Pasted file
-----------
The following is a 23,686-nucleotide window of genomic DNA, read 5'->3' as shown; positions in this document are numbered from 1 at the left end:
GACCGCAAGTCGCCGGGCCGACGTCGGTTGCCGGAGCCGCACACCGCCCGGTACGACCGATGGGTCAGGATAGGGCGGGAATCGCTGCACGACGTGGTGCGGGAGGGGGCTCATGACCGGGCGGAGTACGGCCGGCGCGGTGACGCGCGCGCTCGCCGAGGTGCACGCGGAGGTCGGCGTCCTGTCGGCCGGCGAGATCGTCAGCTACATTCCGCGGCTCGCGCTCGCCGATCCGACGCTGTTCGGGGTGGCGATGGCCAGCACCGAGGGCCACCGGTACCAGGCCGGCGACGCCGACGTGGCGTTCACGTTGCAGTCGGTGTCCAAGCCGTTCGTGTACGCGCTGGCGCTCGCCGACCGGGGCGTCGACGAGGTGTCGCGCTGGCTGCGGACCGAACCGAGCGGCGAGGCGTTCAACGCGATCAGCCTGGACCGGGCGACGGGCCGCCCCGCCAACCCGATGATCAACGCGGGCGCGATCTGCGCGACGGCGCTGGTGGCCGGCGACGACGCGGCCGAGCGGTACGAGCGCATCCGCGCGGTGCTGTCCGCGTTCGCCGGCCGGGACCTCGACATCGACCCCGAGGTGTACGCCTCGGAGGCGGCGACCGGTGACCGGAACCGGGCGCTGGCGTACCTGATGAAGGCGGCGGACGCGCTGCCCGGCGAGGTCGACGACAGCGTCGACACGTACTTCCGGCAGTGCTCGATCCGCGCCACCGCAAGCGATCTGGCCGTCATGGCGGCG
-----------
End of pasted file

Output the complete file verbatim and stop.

The following is a 23,686-nucleotide window of genomic DNA, read 5'->3' as shown; positions in this document are numbered from 1 at the left end:
GACCGCAAGTCGCCGGGCCGACGTCGGTTGCCGGAGCCGCACACCGCCCGGTACGACCGATGGGTCAGGATAGGGCGGGAATCGCTGCACGACGTGGTGCGGGAGGGGGCTCATGACCGGGCGGAGTACGGCCGGCGCGGTGACGCGCGCGCTCGCCGAGGTGCACGCGGAGGTCGGCGTCCTGTCGGCCGGCGAGATCGTCAGCTACATTCCGCGGCTCGCGCTCGCCGATCCGACGCTGTTCGGGGTGGCGATGGCCAGCACCGAGGGCCACCGGTACCAGGCCGGCGACGCCGACGTGGCGTTCACGTTGCAGTCGGTGTCCAAGCCGTTCGTGTACGCGCTGGCGCTCGCCGACCGGGGCGTCGACGAGGTGTCGCGCTGGCTGCGGACCGAACCGAGCGGCGAGGCGTTCAACGCGATCAGCCTGGACCGGGCGACGGGCCGCCCCGCCAACCCGATGATCAACGCGGGCGCGATCTGCGCGACGGCGCTGGTGGCCGGCGACGACGCGGCCGAGCGGTACGAGCGCATCCGCGCGGTGCTGTCCGCGTTCGCCGGCCGGGACCTCGACATCGACCCCGAGGTGTACGCCTCGGAGGCGGCGACCGGTGACCGGAACCGGGCGCTGGCGTACCTGATGAAGGCGGCGGACGCGCTGCCCGGCGAGGTCGACGACAGCGTCGACACGTACTTCCGGCAGTGCTCGATCCGCGCCACCGCAAGCGATCTGGCCGTCATGGCGGCG